The Humane Society of Huron Valley is reaching out to at-risk youth to educate them about the proper care of animals and hopefully stop the cycle of animal cruelty. The humane society was able to start the program in October thanks to a $44,000 grant from the James A. and Faith Knight Foundation.
The Humane Society of Huron Valley investigates approximately 500 reports of animal cruelty each year. “It is well documented that early abusers of animals often go on to engage in violence and other antisocial acts,” said Karen Patterson, director of Humane Education. The Humane Society is hoping to help break the cycle of animal abuse by reaching out to at-risk youth.
Every Sunday Karen Patterson and Alex Ball go to the Washtenaw County Juvenile Detention Center in Ann Arbor, Michigan. They teach the kids there how to care for pets and give them an opportunity to interact with one of the shelter dogs. The program covers topics on pet safety, animal communication, caring for pets at home, showing respect and compassion for animals and dog cruelty.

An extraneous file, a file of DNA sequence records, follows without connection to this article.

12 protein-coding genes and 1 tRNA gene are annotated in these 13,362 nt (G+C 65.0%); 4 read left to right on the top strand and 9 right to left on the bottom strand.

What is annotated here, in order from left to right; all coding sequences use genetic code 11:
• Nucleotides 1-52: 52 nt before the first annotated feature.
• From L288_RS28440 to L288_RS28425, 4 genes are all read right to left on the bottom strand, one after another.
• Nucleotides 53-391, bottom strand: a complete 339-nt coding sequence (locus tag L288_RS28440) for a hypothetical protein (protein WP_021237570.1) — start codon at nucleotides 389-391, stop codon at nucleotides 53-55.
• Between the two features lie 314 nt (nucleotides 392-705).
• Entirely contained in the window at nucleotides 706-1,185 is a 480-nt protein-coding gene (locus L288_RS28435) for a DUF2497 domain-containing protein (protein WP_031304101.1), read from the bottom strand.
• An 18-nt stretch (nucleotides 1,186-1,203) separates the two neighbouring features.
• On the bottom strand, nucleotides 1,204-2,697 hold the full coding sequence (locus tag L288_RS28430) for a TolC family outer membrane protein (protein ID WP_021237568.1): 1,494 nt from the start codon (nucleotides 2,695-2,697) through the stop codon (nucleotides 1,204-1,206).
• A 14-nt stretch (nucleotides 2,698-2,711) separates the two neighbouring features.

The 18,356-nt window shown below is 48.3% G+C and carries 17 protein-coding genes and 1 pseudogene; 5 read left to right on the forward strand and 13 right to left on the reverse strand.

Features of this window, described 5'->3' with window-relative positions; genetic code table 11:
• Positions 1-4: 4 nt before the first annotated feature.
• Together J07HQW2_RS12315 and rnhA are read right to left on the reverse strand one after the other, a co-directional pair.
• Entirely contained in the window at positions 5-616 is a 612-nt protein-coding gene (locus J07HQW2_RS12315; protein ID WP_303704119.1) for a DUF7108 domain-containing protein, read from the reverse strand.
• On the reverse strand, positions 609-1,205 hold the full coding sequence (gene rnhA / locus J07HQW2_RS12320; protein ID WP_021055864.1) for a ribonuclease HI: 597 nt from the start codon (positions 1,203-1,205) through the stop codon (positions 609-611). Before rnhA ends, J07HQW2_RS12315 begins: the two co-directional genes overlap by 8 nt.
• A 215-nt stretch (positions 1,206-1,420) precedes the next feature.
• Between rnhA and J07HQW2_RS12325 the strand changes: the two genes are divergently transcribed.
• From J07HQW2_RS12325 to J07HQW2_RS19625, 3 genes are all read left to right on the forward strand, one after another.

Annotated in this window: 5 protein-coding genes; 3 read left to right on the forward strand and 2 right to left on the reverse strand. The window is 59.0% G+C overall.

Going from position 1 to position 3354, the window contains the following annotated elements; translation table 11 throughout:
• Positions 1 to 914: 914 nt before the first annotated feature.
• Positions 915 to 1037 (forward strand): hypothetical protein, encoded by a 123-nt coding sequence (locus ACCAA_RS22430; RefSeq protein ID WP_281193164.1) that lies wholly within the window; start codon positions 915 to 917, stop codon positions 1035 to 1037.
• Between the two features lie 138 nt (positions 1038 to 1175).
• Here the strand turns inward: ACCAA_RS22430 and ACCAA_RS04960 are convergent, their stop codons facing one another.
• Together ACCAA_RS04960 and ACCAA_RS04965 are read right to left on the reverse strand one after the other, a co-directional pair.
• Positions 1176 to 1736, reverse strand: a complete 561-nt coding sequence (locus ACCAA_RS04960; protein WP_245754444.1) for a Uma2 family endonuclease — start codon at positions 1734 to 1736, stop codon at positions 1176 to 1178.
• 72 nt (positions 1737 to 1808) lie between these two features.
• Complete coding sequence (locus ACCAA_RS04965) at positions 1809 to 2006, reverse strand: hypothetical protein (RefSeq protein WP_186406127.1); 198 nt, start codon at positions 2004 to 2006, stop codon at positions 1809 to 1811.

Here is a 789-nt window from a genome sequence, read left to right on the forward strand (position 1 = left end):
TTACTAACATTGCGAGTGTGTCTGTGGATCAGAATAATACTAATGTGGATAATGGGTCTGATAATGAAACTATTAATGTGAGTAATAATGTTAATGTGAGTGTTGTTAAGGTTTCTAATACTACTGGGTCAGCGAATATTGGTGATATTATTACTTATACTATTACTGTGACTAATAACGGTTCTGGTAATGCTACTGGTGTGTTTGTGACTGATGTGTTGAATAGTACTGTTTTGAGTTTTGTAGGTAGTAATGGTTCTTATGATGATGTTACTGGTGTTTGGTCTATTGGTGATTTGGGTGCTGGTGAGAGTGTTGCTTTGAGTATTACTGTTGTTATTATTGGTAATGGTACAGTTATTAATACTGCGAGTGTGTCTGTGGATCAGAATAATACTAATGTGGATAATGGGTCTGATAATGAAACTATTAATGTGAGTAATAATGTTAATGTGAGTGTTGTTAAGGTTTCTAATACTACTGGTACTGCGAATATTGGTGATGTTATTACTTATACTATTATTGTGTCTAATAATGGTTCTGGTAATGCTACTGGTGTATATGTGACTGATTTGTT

The Humane Society hopes the program will benefit the troubled youth. “Our goals are to educate, and we want to rehabilitate too,” said Ball. “We want to show we have animals here that are always compassionate. They don’t judge, they don’t see jumpsuits, and they want to be loved.” The kids at the center love the program. “It’s a nice treat for them,” said Youth Counselor Kevin Lockhart.
The kids have been learning a lot from the program and have enjoyed having dogs around. “It just gives you that warm, cuddly, comforting feeling that you can’t get from a human,” said 14-year-old Unique. “Dogs just have it, they just have that demeanor about them. It helps.”